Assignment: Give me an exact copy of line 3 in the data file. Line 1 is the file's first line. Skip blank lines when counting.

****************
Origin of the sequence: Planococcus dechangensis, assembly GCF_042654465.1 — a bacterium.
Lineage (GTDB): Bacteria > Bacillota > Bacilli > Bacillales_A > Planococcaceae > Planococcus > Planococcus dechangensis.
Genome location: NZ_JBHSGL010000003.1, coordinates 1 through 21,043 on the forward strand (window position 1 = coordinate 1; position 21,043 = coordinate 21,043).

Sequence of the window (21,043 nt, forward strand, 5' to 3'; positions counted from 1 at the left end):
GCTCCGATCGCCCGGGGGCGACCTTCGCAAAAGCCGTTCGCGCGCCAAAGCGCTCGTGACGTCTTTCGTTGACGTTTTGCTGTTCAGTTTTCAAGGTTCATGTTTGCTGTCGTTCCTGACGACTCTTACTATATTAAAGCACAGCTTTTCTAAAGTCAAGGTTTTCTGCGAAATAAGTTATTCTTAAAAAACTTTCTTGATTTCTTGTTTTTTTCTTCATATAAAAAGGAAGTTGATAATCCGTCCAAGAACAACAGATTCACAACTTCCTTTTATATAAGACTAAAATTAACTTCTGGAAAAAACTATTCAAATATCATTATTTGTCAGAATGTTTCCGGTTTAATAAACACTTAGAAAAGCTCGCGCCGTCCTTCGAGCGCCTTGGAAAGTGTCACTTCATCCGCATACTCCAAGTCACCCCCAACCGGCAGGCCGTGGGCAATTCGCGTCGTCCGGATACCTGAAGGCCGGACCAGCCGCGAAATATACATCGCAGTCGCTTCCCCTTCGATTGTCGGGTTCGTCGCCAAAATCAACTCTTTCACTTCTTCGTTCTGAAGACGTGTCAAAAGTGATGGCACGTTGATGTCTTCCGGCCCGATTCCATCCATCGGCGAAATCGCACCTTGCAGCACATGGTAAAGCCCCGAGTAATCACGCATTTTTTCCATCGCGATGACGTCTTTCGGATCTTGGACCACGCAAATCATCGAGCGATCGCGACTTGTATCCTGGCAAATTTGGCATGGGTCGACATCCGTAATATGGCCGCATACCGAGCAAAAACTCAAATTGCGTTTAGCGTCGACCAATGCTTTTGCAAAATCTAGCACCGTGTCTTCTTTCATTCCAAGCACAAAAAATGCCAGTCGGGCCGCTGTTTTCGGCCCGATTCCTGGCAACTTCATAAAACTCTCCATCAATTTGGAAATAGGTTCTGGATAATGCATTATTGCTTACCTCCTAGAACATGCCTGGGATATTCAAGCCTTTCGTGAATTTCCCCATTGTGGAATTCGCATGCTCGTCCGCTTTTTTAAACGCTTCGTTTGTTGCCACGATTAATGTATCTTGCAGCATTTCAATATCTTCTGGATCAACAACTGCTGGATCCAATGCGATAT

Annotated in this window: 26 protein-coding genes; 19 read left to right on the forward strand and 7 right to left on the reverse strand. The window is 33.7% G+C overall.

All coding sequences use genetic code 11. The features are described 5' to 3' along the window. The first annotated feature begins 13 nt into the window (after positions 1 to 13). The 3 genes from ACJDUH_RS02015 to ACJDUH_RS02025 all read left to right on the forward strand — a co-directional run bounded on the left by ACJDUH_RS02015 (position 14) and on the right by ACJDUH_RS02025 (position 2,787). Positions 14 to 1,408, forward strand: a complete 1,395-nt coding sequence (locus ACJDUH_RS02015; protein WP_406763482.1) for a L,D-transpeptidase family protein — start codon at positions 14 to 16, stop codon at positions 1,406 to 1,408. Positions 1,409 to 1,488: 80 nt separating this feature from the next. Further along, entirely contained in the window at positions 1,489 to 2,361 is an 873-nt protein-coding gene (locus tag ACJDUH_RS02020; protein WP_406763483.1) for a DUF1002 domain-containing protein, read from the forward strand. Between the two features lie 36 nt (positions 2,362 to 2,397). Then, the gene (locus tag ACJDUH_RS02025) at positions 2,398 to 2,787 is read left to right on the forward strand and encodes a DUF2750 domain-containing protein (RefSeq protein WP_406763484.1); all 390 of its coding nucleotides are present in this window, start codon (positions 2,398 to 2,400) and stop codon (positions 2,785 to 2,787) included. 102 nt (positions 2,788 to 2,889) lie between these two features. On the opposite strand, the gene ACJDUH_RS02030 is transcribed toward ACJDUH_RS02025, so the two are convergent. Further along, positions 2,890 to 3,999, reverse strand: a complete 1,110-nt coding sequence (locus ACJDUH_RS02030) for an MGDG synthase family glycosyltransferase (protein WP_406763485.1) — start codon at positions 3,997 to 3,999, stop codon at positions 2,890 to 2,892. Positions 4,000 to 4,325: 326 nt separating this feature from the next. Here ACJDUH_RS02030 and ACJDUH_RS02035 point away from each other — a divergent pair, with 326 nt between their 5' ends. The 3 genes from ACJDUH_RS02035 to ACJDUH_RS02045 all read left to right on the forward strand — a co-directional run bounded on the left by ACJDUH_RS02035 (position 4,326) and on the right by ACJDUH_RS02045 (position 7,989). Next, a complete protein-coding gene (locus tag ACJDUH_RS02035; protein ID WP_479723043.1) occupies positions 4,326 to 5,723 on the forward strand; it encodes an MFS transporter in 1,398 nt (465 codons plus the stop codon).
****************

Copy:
Genome location: NZ_JBHSGL010000003.1, coordinates 1 through 21,043 on the forward strand (window position 1 = coordinate 1; position 21,043 = coordinate 21,043).